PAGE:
Challenges for electrification and hydrogen in the road transport sector and biomethane as a complementary solution

Dec 9, 2021 | News

Several challenges for electrification and hydrogen still exist in the EU’s road transport sector and the deployment of hydrogen faces significant hurdles. Biomethane, next to being a sustainable solution, can also play a very complementary role in reaching the EU’s climate goals.

Transport is one of the few sectors in the EU where greenhouse gas (GHG) emissions have gone up for some modalities given the increased mobility of EU citizens. Of all modalities, road transport is the biggest GHG emitter with over 70% of all transport related GHG emissions.[1] The European Commission has voiced its ambition to drastically reduce emissions from road transport through mandatory targets for emission reduction for the entire production of rolling fleet for manufacturers of new cars and vans.

However, the newly proposed legislation as proposed by the Commission has a very singular approach, by focusing on a shift to full electrification and hydrogen powered vehicles. While both are viable long-term solutions, this focus fails to recognize the potential of alternative, renewable and circular fuels for the road transport sector, such as biomethane, and their possible contribution to de-fossilizing the road transport sector in the short to medium term.


Challenges for electrification and hydrogen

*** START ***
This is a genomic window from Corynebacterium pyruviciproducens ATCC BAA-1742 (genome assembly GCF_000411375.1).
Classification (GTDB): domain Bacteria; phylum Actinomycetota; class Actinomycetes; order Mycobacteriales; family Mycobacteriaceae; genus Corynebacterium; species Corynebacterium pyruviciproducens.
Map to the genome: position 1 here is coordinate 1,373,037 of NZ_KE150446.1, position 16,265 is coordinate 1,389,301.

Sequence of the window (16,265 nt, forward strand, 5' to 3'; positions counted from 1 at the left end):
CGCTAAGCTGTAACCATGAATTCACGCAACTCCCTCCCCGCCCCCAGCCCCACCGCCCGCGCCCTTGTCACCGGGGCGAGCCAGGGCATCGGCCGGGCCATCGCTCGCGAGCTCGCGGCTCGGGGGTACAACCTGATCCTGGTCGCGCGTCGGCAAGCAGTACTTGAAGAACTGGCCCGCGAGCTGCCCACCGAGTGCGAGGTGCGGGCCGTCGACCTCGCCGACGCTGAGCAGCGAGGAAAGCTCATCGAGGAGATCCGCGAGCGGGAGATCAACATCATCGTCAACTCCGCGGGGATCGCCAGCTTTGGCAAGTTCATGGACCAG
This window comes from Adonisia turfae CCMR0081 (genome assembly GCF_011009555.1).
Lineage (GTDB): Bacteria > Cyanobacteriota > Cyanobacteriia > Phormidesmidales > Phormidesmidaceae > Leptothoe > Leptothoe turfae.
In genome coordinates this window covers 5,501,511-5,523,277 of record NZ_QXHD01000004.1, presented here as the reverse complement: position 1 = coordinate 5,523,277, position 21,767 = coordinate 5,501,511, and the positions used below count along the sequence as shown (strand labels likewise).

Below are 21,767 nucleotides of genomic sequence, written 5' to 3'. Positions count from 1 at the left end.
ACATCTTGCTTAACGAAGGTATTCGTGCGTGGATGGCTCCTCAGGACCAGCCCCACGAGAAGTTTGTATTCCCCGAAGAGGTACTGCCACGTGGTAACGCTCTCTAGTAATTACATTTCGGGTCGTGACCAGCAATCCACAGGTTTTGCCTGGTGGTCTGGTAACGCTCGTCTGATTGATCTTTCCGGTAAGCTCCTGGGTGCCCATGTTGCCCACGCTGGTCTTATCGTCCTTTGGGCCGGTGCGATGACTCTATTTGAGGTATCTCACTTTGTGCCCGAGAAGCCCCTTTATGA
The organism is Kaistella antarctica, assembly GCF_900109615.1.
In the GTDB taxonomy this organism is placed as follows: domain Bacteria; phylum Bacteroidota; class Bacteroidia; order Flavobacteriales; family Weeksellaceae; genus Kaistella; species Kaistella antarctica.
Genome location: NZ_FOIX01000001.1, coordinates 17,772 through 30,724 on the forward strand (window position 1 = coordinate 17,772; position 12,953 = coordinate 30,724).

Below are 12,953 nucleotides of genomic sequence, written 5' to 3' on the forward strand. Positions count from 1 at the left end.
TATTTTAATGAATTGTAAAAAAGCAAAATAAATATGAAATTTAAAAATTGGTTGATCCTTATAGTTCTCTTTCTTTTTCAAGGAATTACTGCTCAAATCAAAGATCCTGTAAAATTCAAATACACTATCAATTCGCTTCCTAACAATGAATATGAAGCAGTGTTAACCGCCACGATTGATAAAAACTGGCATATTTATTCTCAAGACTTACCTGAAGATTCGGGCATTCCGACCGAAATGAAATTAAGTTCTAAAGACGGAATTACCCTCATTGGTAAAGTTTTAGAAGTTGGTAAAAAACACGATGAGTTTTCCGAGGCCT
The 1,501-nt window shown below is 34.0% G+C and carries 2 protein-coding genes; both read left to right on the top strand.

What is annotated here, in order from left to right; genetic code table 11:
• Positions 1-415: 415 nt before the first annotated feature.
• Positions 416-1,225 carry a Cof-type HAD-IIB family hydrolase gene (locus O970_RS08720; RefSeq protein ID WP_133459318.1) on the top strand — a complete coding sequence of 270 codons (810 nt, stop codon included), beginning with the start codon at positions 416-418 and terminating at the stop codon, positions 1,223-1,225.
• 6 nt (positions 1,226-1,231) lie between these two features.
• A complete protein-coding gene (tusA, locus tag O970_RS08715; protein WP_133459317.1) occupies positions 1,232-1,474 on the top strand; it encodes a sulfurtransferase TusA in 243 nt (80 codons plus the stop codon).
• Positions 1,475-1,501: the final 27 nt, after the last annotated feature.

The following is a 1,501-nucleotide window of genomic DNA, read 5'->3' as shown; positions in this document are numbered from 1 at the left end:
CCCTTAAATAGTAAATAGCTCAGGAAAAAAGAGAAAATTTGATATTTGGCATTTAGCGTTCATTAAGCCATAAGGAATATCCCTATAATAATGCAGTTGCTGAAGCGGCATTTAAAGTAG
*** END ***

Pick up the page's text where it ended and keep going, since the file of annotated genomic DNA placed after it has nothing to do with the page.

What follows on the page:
1. Availability and deployment of sufficient charging infrastructure

Travel across the EU with electric vehicles remains an issue since there are several challenges for electrification as an alternative to traditional fuels. Namely, the availability of charging stations varies greatly between countries and regions. Additionally, payment systems are not harmonized and there is often not enough information on infrastructure, availability and technical requirements for users.[2] Furthermore, voltages vary greatly (low voltages meaning longer waiting times), and the availability of fast-charging infrastructure is very limited, meaning that recharging EVs can be very time consuming.

Biomethane, as an alternative fuel, can be used in the existing available CNG and LNG infrastructure and in vehicles with proven technologies. Additionally, the energy content of biomethane is similar to that of regular CNG and LNG, giving vehicles a similar range before refueling is needed. Finally, little to no subsidization is needed to create bio-CNG and bio-LNG refueling infrastructure as they are profitable by design.

2. Availability of sustainable raw materials and clean energy

With the ambition to significantly increase the electric rolling fleet in the EU in the next decade, the gap between supply and demand of raw materials needed to produce batteries is expected to increase significantly.[3] Moreover, most raw materials are concentrated in a few countries, while sourcing of materials is known to be unsustainable.[4] Finally, a battery-operated electric vehicle is only considered climate neutral when charged with renewable electricity. This creates a challenge for the full electrification of vehicles.

Considering a full life-cycle assessment through a Well-to-Wheel approach, a passenger vehicle with an internal combustion engine fueled with biomethane has an even lower carbon footprint than an electric vehicle.[5] Furthermore, human activities will always generate waste, meaning that there are sufficient regionally produced energy sources available for the production and use of biomethane.

3. Long-term future of hydrogen deployment